Autocar however, disagrees, raising the possibility that the Defender could be built in the same Austrian Magna Steyr factory that currently produces the Jaguar E-Pace.

As for launch timing for the new Defender, images published by Autoevolution and India’s carandbike, claimed to be slides from a JLR product pipeline presentation, indicate a 2020-2021 launch window for the 4x4.

This image, touted to be from a JLR product pipeline presentation, suggests a 2020-2021 release window for the upcoming Defender. This image, touted to be from a JLR product pipeline presentation, suggests a 2020-2021 release window for the upcoming Defender.

Materials from the roadmap also show the brand intends to launch a new flexible architecture across all model ranges, discontinuing the three different platforms or variations that underpin its current range. It also points to the eventual electrification of most JLR models by 2025.

An all-electric concept of the original Defender was shown in 2013.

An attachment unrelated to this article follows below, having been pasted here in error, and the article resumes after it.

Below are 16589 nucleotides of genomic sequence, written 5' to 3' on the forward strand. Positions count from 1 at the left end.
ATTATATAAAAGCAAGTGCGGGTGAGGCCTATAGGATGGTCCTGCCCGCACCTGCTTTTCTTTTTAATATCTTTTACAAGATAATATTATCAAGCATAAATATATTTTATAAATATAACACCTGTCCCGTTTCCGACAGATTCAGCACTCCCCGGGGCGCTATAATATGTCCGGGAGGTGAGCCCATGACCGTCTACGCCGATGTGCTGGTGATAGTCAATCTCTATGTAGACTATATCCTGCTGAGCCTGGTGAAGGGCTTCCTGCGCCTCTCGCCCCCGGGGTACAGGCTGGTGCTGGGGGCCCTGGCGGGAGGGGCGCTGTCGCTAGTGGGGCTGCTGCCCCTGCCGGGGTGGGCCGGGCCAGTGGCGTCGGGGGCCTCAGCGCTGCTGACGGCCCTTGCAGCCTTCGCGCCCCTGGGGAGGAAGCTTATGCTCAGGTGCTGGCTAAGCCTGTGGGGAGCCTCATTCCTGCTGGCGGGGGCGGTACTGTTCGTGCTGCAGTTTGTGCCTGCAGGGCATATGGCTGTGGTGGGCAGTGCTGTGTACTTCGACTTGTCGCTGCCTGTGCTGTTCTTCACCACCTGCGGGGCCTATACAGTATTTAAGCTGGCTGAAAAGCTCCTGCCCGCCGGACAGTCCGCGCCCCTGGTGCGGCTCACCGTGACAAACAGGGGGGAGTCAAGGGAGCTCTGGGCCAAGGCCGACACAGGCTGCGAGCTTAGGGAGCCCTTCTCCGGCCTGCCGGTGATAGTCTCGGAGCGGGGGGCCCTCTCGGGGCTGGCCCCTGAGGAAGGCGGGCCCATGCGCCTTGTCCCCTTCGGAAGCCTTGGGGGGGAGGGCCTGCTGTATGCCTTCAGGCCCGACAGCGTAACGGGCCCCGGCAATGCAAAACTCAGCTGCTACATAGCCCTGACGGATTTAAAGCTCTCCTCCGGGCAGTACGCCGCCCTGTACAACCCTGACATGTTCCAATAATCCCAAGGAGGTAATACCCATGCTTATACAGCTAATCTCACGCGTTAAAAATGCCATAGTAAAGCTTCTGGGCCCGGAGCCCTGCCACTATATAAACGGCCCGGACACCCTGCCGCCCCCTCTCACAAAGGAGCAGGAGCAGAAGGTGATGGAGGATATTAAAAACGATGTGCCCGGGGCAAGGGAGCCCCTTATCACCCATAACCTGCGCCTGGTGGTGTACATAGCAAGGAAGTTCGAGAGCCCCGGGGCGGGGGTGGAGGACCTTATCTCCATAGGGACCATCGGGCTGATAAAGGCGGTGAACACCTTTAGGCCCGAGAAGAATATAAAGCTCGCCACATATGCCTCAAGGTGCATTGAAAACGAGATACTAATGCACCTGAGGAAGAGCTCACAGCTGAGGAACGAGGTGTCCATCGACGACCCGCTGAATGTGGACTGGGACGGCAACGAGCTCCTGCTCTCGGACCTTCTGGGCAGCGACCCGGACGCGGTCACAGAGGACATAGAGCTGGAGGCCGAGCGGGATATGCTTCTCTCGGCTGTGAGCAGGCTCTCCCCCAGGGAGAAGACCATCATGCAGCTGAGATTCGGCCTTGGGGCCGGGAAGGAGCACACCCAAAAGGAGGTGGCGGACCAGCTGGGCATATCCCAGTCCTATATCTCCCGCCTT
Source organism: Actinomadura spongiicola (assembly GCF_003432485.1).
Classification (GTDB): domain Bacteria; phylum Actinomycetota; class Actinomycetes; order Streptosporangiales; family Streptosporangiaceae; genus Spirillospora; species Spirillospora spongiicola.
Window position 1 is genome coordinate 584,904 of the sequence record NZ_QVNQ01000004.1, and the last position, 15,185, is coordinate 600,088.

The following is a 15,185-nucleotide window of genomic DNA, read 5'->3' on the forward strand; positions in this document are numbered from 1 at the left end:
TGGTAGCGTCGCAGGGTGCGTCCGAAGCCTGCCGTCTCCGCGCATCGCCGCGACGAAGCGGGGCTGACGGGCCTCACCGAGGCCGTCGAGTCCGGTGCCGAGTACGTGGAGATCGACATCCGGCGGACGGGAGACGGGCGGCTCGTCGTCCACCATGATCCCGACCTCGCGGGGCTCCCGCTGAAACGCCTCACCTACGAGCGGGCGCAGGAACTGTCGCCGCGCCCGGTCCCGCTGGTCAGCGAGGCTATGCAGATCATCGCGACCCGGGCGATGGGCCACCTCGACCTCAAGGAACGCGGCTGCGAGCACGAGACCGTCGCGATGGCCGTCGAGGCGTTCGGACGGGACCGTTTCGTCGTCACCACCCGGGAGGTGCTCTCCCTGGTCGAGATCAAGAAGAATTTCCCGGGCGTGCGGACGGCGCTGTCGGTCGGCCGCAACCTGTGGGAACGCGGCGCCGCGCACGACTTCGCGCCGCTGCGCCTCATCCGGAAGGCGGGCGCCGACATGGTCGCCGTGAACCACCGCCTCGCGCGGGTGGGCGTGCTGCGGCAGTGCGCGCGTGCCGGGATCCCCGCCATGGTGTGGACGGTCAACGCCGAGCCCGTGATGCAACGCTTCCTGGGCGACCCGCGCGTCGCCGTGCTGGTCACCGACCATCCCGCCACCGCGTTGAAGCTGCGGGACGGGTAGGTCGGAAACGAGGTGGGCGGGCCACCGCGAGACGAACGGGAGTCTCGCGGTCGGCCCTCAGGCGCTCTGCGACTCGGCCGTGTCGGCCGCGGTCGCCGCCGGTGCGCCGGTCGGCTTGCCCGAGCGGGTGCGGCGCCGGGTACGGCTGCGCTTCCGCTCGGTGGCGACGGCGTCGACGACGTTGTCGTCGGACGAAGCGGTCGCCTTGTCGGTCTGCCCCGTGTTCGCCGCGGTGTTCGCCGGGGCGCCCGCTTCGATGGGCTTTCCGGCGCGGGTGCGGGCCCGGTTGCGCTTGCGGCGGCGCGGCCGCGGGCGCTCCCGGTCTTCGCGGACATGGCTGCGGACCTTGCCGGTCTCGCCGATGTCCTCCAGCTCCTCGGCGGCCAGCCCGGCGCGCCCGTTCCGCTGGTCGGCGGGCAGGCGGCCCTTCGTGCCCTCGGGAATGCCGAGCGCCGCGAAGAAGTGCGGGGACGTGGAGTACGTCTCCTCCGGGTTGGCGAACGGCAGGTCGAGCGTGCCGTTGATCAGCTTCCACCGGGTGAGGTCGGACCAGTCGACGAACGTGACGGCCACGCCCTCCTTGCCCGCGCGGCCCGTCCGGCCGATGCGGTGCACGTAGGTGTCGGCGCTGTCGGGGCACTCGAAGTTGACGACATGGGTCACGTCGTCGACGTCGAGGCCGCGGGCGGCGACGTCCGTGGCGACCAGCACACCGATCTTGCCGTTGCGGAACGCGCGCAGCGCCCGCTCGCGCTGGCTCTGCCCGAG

The all-electric Defender concept was designed to show that 'rugged' and 'EV' could be used in the same sentence. The all-electric Defender concept was designed to show that 'rugged' and 'EV' could be used in the same sentence.

JLR Australia was unable to confirm any of the above, stating simply that it is not the company’s policy to talk about future products until they are officially announced.

As to what’s next for the brand’s operation locally, CarsGuide was told this year is mainly about Jaguar and the launch of the I-Pace.

What are your hopes for the next Defender? Tell us what you think in the comments below.